A small island it may be, but Dominica’s aspirations are far from little.

With 2017’s Hurricane Maria serving as a catalyst, the Government of Dominica have since embarked on a journey towards climate resilience. Immediately after, Prime Minister Roosevelt Skerrit announced that the island would become the ‘world’s first climate resilient nation’, a feat that has since proven to be an upward battle but incredibly necessary all the same. 

Energy Security via Geothermal

As a small island located in the Hurricane Belt, Dominica’s journey is perceived as the right way to tackle the potential nearby climate challenges at national level, whole advocating for a consolidated effort as a global community Although the island is not contributing with nowhere near as much greenhouse gas emissions as larger nations, the government took immediate action, determined to protect its citizens and its natural wealth. 

EU & CBI Fund Green Start

One of the areas the Government was primarily committed to enhancing was Dominica’s potential for renewable energy. The power system currently relies on diesel fuel to produce electricity and is known to have one of the highest average prices in the world, priced at approximately USD 0.33/kW. After Hurricane Maria, around 75% of that power system was damaged and some parts of the island were left without electricity for a short period. Since at least 2008, there has been an active dialogue around the idea of harvesting geothermal energy for the island and theoretically exporting energy to neighbouring countries Martinique and Guadeloupe. The same year, the European Union offered to financially support Dominica’s geothermal potential and a cohesive analysis in the form of test drilling, feasibility studies and preparing infrastructure was carried out. Reports found that Dominica holds a 40MW power plant capacity, stressing the importance for the island to tap more into renewable energy.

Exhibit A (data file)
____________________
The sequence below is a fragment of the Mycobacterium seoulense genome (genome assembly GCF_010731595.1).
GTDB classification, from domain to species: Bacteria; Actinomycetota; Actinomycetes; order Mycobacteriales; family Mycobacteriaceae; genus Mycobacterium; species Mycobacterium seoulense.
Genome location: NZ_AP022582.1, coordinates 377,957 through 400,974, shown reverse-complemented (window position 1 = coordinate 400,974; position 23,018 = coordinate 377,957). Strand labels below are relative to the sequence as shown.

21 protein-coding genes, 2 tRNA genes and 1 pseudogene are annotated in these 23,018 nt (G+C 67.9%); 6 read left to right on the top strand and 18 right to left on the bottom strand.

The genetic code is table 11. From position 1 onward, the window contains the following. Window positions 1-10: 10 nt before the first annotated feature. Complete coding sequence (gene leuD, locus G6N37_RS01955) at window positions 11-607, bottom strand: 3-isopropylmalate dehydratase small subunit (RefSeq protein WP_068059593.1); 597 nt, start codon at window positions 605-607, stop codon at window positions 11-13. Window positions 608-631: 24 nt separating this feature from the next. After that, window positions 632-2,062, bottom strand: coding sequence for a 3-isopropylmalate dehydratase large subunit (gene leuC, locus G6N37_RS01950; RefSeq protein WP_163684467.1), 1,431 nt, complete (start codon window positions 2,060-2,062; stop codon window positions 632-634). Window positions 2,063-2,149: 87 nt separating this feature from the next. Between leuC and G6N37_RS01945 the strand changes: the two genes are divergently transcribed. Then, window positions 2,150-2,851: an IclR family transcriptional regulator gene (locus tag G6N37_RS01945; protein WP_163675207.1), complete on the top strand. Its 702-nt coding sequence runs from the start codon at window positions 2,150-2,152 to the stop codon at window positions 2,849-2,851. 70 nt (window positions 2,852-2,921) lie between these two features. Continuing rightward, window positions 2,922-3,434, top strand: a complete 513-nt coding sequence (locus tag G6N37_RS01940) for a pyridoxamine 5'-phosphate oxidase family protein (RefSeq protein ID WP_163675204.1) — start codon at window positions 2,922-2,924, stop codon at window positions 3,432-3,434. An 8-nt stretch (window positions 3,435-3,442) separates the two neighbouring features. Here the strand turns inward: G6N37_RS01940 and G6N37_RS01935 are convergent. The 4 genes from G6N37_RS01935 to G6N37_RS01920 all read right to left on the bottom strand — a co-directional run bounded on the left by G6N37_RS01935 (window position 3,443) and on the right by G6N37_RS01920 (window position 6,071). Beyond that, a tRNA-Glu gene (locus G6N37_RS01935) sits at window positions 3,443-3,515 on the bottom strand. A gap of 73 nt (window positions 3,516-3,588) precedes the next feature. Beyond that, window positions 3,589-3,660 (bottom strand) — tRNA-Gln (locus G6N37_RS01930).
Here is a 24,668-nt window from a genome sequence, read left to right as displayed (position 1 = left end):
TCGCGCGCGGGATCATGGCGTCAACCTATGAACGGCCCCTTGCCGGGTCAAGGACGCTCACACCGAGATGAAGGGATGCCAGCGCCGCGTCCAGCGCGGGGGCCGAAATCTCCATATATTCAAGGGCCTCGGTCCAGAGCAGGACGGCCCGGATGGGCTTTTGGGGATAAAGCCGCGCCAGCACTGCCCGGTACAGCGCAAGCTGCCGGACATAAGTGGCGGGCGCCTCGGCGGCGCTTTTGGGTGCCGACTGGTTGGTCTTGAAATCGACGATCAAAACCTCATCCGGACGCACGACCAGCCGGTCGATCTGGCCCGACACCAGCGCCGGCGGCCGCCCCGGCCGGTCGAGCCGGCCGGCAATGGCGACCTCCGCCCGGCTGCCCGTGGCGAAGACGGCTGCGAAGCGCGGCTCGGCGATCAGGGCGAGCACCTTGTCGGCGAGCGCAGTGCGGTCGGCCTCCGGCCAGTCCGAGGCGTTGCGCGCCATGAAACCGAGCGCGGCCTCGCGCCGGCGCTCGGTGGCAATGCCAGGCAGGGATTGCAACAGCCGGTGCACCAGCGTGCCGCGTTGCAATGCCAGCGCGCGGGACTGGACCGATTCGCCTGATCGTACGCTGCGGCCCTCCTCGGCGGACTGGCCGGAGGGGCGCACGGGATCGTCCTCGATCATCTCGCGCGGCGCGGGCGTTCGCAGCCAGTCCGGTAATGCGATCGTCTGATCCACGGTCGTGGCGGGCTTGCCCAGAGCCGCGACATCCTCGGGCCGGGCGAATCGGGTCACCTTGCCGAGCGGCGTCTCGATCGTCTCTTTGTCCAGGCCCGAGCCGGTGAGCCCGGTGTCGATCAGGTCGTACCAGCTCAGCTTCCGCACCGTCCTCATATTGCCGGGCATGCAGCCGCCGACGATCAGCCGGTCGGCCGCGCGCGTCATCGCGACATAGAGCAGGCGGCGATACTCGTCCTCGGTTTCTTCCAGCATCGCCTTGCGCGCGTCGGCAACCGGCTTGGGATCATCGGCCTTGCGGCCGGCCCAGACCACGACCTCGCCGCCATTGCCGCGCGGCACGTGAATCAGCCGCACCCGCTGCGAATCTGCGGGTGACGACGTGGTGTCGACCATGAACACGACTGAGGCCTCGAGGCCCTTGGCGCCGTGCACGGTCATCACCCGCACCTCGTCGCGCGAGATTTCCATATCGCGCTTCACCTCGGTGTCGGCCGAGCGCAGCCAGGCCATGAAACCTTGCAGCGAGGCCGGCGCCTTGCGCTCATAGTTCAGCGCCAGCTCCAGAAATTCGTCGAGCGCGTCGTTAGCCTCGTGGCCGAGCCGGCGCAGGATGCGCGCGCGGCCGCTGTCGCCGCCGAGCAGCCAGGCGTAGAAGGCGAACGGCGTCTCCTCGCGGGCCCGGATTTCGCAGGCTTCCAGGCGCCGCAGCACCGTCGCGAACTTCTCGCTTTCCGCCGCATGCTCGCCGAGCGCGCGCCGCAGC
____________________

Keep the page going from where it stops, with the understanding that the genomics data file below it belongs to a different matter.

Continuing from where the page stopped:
Lower Electricity Bills

In September, President Charles Savarin announced that construction on a 7MW geothermal plant would begin very soon. Meanwhile, well testing on the drill sites in Laudat and Titou Gorge are planned between 8-23 October 2019.

The plant will be located on the outskirts of the capital, within the Roseau Valley, and is anticipated to power 23,000 homes with clean energy, accounting for ninety percent of the population. The project will inevitably benefit Dominican citizens by significantly lowering their electricity costs, increasing the island’s share of renewable energy by 30%, reducing greenhouse gas emissions and even bringing additional income to the island by exporting homegrown geothermal energy. Energy Minister Ian Douglas said that this would extend to other sectors of Dominica’s economy, referring to businesses’ lower maintenance costs. energy supply in the future, which will benefit all sectors of productive activity in Dominica.”

How Does Geothermal Energy Work?

A geothermal plant works similar to a coal or nuclear plant but instead of using a boiler or a reactor, the heat comes from within the Earth. Not only does geothermal energy produce far less emissions than fossil fuels, but it is also a sustainable and renewable form of energy. This can then be used within homes for electricity and heating, at an affordable price in the long run. The project is anticipated to take from eighteen months to possibly two years with the plant’s operational life expected to be some 25 years. The Government of Dominica are investing in long-term sustainable projects, something that can be beneficial not just for the citizens of Dominica today, but for generations to come.